One Monday last month, Citigroup Inc. (C) filed a new document with the U.S. Securities and Exchange Commission. A prospectus for fixed-income investors, there are some interesting insights offered in the filing; specifically, it pertains to medium-term, non-callable, fixed to floating rate notes linked to the 3-Month LIBOR due in three years, on June 5, 2015.
Interest payments for these issues are quarterly; per annum, the interest rate payable on the notes comes to a fixed 2% for the first year. After the first year, the rate will be "reset quarterly and will be equal to 3-month LIBOR + 0.60%, subject to a maximum interest rate of 4.00% per annum, for any quarterly interest period."
The prospectus (on page PS-2) makes sure to note that:
We have designed the notes for investors who:
¡ seek current income of a fixed 2.00% per annum for the first year and are willing to accept a floating interest rate thereafter;
¡ seek an investment with a per annum interest rate that will be reset quarterly after the first year and will be equal to 3-month LIBOR plus 0.60%, subject to a maximum interest rate of 4.00% per annum, for any quarterly interest period;
¡ understand that the interest rate on the notes will never be higher than 4.00% per annum regardless of how high 3-month LIBOR rises;
¡ understand that if 3-month LIBOR plus 0.60% is less than 4.00% per annum for any quarterly interest period after the first year, the cumulative interest rate for the year will be less than 4.00% per annum; and
¡ are willing to hold the notes until maturity.
The notes are not designed for, and may not be a suitable investment for, investors who:
seek a liquid investment or are unable or unwilling to hold the notes to maturity;
expect interest rates to increase beyond the rates provided by the notes during the term of the notes;
are unwilling to accept the credit risk of Citigroup Inc.; and
prefer the certainty of investments with fixed coupons for the entire term of the investment and with comparable maturities issued by companies with comparable credit ratings.
This is a beautiful arrangement for Citigroup - they are catering to investors with very low risk appetites who may be better off going for a long-term CD rate from a local bank. Since Citigroup is capping interest rates at 4% per year, it is ensuring that no matter what happens to interest rates, it is virtually guaranteed to make some profit through 2015 off of the spread that it generates from its revenue activities and lending.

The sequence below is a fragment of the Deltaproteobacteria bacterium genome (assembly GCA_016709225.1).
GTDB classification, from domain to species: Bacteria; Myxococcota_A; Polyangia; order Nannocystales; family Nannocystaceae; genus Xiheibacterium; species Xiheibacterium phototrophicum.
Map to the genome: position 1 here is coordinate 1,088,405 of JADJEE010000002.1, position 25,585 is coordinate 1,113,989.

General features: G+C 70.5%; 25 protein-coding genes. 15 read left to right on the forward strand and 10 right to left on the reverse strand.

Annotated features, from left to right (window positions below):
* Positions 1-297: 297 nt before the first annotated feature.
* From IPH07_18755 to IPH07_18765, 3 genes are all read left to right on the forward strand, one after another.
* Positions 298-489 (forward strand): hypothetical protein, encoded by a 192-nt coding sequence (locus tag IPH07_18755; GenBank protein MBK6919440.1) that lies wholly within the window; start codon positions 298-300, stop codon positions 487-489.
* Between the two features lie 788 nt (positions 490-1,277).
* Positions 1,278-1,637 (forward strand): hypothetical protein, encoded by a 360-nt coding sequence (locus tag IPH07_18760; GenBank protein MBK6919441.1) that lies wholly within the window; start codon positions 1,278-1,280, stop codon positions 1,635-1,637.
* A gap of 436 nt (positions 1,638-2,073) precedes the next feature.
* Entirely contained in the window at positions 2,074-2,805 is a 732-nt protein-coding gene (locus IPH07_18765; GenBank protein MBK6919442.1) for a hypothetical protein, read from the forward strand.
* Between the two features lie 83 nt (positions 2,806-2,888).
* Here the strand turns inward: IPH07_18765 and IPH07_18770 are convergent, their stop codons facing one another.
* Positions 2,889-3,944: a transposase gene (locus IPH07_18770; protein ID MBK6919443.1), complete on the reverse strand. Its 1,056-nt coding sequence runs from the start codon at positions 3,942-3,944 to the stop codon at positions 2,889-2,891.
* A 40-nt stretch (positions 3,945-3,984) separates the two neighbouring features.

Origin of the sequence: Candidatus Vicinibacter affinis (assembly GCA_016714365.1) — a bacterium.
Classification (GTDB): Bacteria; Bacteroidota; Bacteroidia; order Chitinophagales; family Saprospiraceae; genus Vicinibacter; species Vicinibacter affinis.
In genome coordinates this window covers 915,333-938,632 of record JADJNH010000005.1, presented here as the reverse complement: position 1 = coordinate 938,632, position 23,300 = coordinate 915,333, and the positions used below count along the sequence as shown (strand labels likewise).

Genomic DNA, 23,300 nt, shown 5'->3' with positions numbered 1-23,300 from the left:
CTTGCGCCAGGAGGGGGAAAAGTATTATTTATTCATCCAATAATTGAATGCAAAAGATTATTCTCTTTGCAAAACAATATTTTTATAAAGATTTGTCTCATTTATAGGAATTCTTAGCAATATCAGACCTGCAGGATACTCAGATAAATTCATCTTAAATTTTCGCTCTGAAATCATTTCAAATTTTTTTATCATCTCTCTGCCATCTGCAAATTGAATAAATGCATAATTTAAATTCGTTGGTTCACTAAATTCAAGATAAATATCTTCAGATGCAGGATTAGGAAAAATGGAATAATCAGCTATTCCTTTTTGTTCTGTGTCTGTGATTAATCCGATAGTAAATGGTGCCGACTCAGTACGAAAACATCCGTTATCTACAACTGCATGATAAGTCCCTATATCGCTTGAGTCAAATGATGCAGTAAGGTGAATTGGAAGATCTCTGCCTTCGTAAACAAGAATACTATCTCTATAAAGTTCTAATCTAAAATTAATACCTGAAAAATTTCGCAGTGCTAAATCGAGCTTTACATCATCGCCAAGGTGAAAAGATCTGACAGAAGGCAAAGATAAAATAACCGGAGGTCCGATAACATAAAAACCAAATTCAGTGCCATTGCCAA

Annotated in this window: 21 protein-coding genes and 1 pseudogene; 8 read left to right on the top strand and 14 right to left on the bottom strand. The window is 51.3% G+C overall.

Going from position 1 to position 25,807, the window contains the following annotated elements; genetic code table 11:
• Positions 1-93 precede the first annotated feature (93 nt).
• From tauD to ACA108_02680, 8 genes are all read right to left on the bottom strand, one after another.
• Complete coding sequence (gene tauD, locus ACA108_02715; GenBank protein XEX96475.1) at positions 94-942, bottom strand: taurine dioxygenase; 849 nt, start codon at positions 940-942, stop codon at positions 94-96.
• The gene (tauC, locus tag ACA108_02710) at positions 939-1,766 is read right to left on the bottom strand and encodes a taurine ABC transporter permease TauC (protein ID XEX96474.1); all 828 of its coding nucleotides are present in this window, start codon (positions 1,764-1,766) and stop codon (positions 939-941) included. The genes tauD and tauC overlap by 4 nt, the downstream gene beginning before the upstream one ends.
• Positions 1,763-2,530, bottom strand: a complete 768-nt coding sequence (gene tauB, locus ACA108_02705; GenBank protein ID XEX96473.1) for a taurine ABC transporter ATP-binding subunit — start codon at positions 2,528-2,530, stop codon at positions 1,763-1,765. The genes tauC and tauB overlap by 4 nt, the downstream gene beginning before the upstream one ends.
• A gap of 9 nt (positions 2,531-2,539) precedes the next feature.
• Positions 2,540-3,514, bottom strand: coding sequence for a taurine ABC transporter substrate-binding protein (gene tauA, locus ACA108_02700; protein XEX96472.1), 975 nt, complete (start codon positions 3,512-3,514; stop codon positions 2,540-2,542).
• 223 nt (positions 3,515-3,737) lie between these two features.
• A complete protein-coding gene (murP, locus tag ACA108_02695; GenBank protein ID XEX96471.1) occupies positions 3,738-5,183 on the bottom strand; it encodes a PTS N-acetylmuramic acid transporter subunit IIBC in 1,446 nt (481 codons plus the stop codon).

With central banks around the world cutting interest rates recently, and calls for the Federal Reserve to continue their policies of interest rate depression, the first year's 2% return on these non-callable notes may be appealing to some investors. However, central banks can only do so much to stimulate the economy in the short term. In the long run, the laws of economics dictate that monetary policy cannot generate actual productivity. Steve Forbes put it well in a recent Seeking Alpha piece: "The only way to increase prosperity is through innovation and productivity. Attempts to manipulate the value of money invariably fail. We've had numerous devaluations, and not once has it created lasting prosperity."
All of this only backs up recent arguments about the strength of Citigroup's equity shares. As a fixed-income investor, though, I'd stay away from this bond offering for the time being. Investors looking for income opportunities may find it worthwhile to check out Citigroup's peer firms in the same general industry, whose fundamental metrics may be a bit weaker but whose fixed-income offerings may consequently offer higher yields.
Companies in the above-mentioned category include JPMorgan Chase & Co. (JPM), SunTrust Banks Inc. (STI), Bank of America (BAC), Moody's (MCO), Goldman Sachs (GS), Leucadia National Corp. (LUK), Manhattan Bridge Capital (LOAN), Wells Fargo & Company (WFC), Resource America (REXI), ING Groep N.V. (ING), PNC Financial Services (PNC), Microfinancial Inc (MFI), Life Partners Holdings (LPHI), and California First National Bancorp (CFNB).
Disclosure: I am long BAC.